Crimes of the powerful
Crimes of the powerful

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Crimes of the powerful

Researching crimes of the powerful

In ‘Unmasking the crimes of the powerful’ (2003), critical criminologists, Steve Tombs and Dave Whyte examine the practical difficulties associated with researching crimes of the powerful. In particular, they illustrate how the activities of researching critically and speaking with a dissenting voice can be accompanied by significant challenges. Indeed, the relative lack of significant amounts of research on corporate or state crime, argue Tombs and Whyte, is no coincidence.

Tombs and Whyte outline a number of barriers that have made it difficult to research the powerful.

1. Funders of research often set research agendas, which may consequently limit or prescribe the directions of research activity. This has a number of subsidiary consequences, such as the drive for evaluative or policy-led research. It may also mean that research only gets commissioned to answer questions of short-term practical utility, resulting in less research that is concerned with ‘academic’ questions about broader theoretical or social processes. Furthermore, as universities become more concerned with increasing their research funding revenues, academic pursuits may be channelled solely into avenues that seek to satisfy the interests of particular research funders. This may call into question the extent to which academic freedom is able to flourish.

2. In relation to the specific issue of researching corporate crime, it is difficult to secure funding for this research area in particular. Private corporations are not generally interested in funding research that may produce results critical of their practice.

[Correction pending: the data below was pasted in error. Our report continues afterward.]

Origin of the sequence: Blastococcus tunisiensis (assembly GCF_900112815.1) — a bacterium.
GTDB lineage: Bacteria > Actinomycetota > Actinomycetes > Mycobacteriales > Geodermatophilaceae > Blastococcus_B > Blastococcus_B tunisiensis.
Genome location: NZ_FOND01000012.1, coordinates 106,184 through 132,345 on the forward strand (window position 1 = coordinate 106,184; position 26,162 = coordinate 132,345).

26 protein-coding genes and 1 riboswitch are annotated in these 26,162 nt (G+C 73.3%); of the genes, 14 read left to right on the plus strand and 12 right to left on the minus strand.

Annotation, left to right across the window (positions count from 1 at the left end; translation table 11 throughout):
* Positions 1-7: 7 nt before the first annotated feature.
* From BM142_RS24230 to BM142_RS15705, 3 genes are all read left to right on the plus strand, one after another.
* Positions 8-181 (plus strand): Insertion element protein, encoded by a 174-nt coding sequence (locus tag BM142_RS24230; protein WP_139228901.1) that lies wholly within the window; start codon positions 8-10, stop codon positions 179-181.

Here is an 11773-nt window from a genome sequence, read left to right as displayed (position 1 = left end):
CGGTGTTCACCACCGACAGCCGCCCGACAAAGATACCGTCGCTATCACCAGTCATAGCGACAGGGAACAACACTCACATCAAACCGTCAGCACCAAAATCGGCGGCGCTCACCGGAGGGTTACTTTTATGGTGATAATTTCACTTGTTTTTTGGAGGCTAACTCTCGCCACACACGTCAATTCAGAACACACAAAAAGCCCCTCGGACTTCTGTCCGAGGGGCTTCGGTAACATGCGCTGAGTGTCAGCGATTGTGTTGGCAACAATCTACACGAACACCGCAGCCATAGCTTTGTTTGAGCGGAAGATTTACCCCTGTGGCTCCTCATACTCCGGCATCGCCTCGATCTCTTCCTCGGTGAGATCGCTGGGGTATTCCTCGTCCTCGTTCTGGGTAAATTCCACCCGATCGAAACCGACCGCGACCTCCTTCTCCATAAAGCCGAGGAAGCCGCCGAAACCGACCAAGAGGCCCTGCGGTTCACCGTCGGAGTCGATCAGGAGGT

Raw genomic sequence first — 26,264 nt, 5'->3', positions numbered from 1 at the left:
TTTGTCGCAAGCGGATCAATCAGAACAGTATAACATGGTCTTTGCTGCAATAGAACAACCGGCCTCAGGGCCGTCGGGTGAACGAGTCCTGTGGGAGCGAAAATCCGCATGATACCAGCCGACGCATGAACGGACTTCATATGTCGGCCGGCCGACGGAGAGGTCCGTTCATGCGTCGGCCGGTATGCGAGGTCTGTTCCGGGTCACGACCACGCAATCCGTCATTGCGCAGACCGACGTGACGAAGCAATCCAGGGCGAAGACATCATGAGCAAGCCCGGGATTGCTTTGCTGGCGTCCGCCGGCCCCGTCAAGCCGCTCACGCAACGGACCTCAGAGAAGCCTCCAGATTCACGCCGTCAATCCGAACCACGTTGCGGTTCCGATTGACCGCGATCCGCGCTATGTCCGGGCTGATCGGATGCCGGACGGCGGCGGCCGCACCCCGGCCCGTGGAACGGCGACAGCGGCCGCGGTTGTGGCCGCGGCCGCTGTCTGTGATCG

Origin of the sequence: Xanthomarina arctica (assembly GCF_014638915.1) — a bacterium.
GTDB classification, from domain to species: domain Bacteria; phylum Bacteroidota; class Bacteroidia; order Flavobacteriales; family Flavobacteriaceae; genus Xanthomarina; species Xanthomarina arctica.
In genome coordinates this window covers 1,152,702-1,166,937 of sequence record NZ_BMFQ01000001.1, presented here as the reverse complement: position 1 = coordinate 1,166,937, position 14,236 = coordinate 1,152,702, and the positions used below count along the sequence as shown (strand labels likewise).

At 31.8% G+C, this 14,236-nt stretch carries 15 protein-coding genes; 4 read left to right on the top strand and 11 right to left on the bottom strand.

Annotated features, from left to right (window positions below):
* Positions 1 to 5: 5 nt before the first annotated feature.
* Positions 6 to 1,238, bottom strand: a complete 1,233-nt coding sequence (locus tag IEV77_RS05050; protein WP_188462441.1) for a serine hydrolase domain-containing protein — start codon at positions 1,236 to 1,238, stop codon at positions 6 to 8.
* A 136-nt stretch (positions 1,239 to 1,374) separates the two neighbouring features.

3. Even if funding is somehow secured or a researcher is in a position to fund the research him or herself, the difficulties of gaining access to powerful corporations or state bodies can prevent the research from taking place.

4. If research in these areas does yield evidence of harm or impropriety on the part of the state, a corporation, or individual representatives of either, it can be difficult for critical researchers to disseminate their research to the public. They may face opposition from the bodies they have researched, who have little difficulty raising the resources – be they financial or in the shape of alternative ‘expert evidence’ – to discredit, censor or otherwise challenge the research findings.

Tombs and Whyte argue that the paucity of research on the powerful challenges the supposedly ‘value-neutral’ position of university and state-funded research councils. Further, they point out that ‘much of the research conducted in western liberal democracies … is highly partisan in the first place’ (p. 230). Tombs and Whyte illuminate the fact that ‘a lack of objectivity is a feature of all forms of research, despite the fact that this is rarely acknowledged by those who conduct official research … The historical development of the social sciences has been inseparable from partisanship, never value-neutral …’ (p. 229–30). This returns us to the critical project of questioning dominant ideologies and the embedded nature of power structures in the way we think about social problems, crime and justice, as the following audio illustrates.

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